On June 22, 2005, the Securities and Exchange Commission (the “Commission”) issued an order1 approving new NYSE Rule 405A (“Non-Managed Fee-Based Account Programs – Disclosure and Monitoring”). Rule 405A is effective immediately, however, the Exchange will allow 90 days from the approval date (September 22, 2005) for the membership to fully adopt and establish the procedural and systems changes required by the Rule. Note, however, that during this period, the membership is in no way relieved of its existing and ongoing obligations to monitor, review, and supervise Non-Managed Fee-Based Account Program(s) (“NMFBA Program(s)”) pursuant to all other applicable NYSE rules including Rules 342 (“Offices – Approval, Supervision, and Control”) and 405 (“Diligence as to Accounts”).
In keeping with the evolving interests and needs of the investing public, members and member organizations have increasingly been offering a wider variety of account types beyond traditional brokerage accounts. One such account type is the NMFBA Program. The primary advantage to customers of NMFBA Programs is that they can provide a “volume discount” from traditional transaction-based commission charges.
As defined by Rule 405A, NMFBA Programs refer to arrangements between a member or member organization and a customer in which no investment advisory services are provided by the member or member organization and in which the customer is charged a fixed fee and/or a percentage of account value, rather than transaction-based commissions.2
Rule 405A Requirements
Generally, new Rule 405A (see Exhibit A) requires informational disclosure to customers, ongoing monitoring of transactional account activity, and follow-up with certain identified NMFBA Program customers. The following discusses these requirements in greater detail.
General Disclosures Required
Rule 405A(1) requires that each customer, prior to the opening of an account in a NMFBA Program, be provided with a disclosure document describing the types of NMFBA Programs available to such client. The document shall disclose, for each such Program type, sufficient information for the customer to make a reasonably informed determination as to whether the Program is appropriate to suit their anticipated needs. Specifically, such disclosures must include, at a minimum: a description of the services provided, eligible assets, fees charged, an explanation of how costs will be computed and/or the provision of cost estimates based on hypothetical portfolios, any conditions or restrictions imposed, and a summary of the Program’s advantages and disadvantages.
In other words, it is expected that plain language disclosures be provided that will allow customers to estimate their costs given certain levels of trading activity, including “break-point” type fee discounts based on progressively higher levels of account activity or account assets. Notice should likewise be given if a premium would be paid or a penalty assessed if account activity or assets fall below prescribed levels. If fees in a given Program are dependent on a particular type of activity being conducted (e.g., options only, equities only) that too should be made clear to the customer.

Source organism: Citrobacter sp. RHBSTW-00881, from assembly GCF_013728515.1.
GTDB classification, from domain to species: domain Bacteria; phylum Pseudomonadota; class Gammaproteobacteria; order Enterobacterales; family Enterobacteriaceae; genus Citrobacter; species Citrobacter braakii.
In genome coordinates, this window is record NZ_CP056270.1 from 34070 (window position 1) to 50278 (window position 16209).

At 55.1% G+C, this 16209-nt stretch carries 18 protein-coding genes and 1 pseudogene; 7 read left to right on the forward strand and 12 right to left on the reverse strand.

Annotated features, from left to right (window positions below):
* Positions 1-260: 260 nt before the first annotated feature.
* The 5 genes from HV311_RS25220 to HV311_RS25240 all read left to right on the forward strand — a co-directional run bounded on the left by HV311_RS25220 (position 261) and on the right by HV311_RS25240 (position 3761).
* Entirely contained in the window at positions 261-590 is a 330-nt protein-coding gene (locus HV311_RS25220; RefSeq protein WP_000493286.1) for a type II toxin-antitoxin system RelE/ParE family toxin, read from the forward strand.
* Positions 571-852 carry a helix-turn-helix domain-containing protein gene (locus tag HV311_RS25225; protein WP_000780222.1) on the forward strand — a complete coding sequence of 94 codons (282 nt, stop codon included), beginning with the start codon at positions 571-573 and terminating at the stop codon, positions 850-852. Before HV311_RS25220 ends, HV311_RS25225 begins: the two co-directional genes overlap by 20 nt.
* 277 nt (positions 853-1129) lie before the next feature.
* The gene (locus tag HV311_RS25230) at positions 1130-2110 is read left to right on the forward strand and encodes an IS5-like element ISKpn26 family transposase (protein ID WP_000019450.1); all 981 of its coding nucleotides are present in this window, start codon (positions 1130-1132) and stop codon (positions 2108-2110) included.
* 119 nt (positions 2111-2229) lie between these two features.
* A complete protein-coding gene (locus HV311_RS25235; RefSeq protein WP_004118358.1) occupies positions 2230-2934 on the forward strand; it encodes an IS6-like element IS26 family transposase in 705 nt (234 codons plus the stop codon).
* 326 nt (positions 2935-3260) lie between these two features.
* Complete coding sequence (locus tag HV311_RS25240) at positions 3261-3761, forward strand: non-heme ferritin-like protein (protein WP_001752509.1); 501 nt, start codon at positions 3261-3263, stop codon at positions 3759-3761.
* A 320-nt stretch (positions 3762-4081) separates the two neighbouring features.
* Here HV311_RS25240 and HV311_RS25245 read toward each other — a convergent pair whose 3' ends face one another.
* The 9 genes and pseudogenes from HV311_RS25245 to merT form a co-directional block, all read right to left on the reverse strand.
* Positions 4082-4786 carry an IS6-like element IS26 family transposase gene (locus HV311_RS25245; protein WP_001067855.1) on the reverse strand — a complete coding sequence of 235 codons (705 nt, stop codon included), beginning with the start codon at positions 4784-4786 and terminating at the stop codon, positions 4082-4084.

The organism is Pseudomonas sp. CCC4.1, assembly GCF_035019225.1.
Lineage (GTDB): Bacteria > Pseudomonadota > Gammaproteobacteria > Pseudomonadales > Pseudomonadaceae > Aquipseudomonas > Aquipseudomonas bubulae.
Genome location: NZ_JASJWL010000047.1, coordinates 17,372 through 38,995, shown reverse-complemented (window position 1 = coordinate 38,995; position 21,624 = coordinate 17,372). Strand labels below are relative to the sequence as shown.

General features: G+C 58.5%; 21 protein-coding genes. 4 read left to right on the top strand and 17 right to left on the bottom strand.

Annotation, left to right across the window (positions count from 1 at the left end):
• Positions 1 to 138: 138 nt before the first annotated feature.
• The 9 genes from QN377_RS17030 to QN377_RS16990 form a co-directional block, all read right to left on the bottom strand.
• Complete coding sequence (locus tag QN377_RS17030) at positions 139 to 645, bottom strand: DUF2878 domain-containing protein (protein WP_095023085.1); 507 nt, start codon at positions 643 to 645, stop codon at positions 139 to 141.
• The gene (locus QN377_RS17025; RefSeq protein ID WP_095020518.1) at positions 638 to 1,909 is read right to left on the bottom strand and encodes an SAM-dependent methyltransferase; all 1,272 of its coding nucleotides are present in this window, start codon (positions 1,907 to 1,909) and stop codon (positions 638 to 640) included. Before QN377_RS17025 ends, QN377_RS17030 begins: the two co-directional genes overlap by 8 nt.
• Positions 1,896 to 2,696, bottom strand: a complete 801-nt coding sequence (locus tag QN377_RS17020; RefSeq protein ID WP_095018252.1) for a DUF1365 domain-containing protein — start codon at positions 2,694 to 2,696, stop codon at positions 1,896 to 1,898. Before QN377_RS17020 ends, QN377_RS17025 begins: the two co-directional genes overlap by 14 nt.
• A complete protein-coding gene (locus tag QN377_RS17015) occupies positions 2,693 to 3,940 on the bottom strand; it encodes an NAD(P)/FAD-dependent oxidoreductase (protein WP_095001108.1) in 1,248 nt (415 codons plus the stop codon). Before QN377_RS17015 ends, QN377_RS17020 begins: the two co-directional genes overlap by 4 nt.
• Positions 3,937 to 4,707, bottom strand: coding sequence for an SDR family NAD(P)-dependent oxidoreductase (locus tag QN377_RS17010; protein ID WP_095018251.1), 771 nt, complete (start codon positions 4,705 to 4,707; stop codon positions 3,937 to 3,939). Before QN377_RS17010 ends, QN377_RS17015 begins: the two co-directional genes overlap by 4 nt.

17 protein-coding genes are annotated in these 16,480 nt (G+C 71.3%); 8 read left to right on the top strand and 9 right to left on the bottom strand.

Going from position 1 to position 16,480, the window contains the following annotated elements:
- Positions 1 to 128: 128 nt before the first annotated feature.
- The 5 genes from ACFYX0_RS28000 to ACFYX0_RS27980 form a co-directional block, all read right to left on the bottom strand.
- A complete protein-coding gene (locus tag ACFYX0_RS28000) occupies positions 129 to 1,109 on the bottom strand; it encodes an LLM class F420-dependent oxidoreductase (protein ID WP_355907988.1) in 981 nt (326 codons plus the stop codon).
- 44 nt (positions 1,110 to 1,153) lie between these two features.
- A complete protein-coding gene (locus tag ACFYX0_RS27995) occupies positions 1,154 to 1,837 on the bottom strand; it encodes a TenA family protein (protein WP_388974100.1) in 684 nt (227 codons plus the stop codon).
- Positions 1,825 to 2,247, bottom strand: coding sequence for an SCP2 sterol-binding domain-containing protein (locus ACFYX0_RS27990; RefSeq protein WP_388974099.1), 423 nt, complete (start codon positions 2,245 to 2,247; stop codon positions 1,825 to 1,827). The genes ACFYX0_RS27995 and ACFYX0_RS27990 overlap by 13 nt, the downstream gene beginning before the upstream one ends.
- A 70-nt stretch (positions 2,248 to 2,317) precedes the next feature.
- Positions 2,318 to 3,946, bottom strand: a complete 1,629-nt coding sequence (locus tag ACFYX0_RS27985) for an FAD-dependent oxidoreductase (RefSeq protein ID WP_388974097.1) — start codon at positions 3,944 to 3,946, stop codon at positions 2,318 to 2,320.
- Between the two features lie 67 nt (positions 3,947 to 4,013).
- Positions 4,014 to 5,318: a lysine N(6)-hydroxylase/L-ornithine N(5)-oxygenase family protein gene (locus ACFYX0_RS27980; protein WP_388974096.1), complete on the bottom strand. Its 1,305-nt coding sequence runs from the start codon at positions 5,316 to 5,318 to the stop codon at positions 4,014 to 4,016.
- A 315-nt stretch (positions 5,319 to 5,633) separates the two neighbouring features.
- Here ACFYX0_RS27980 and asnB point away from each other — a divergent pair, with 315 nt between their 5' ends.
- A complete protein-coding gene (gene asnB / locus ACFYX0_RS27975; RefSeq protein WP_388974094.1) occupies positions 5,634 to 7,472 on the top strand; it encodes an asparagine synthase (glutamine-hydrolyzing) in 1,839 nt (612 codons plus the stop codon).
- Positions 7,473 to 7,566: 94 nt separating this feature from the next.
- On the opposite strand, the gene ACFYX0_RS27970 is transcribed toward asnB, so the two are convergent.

Disclosures required pursuant to Rule 405A(1) may, where appropriate, be included as part of a “Welcome Letter Package” provided to new clients. If included as part of a Welcome Letter Package, the disclosures must be presented in a designated section, clearly and specifically dedicated to NMFBA Program-related issues. If an existing client is considering an NMFBA Program, members and member organizations may not rely solely on previously furnished disclosure materials. In such cases, the disclosure material must either be provided in a separate document, or the client must be specifically directed to the disclosure materials previously provided, prior to the NMFBA Program being opened.
Opening of Accounts
NYSE Rule 405 requires members and member organizations to “[u]se due diligence to learn the essential facts relative to every customer, every order, [and] every cash or margin account… .” While NMFBA Programs are fully subject to the existing provisions of Rule 405 and all other applicable NYSE rules, they raise regulatory issues that warrant a specifically tailored approach. For instance, as a general matter, a fee-based approach may be considered appropriate for customers who engage in moderate to high levels of trading activity since the cost per trade is reduced as the number of trades increases. A fee-based arrangement may not be appropriate for customers who anticipate engaging in a lower level of trading activity, as substantially greater transaction cost savings might be realized in the context of a traditional pay-per-trade commission structure.
Cost, however, may not be the only factor in determining whether a NMFBA Program is appropriate. Other services or factors associated with NMFBA Programs should also be considered, in the context of a customer’s overall investment philosophy, when making an appropriateness determination. For instance, a particular customer may place value on considerations such as alignment of their interests with those of the registered representative, links to other accounts, or other features that may not be available in other account types.
Accordingly, Rule 405A(2) requires that members and member organizations make a determination, prior to opening an account in a NMFBA Program, that such Program is appropriate for each customer taking into account the services provided, anticipated costs, and the customer’s investment objectives.
Monitoring of Accounts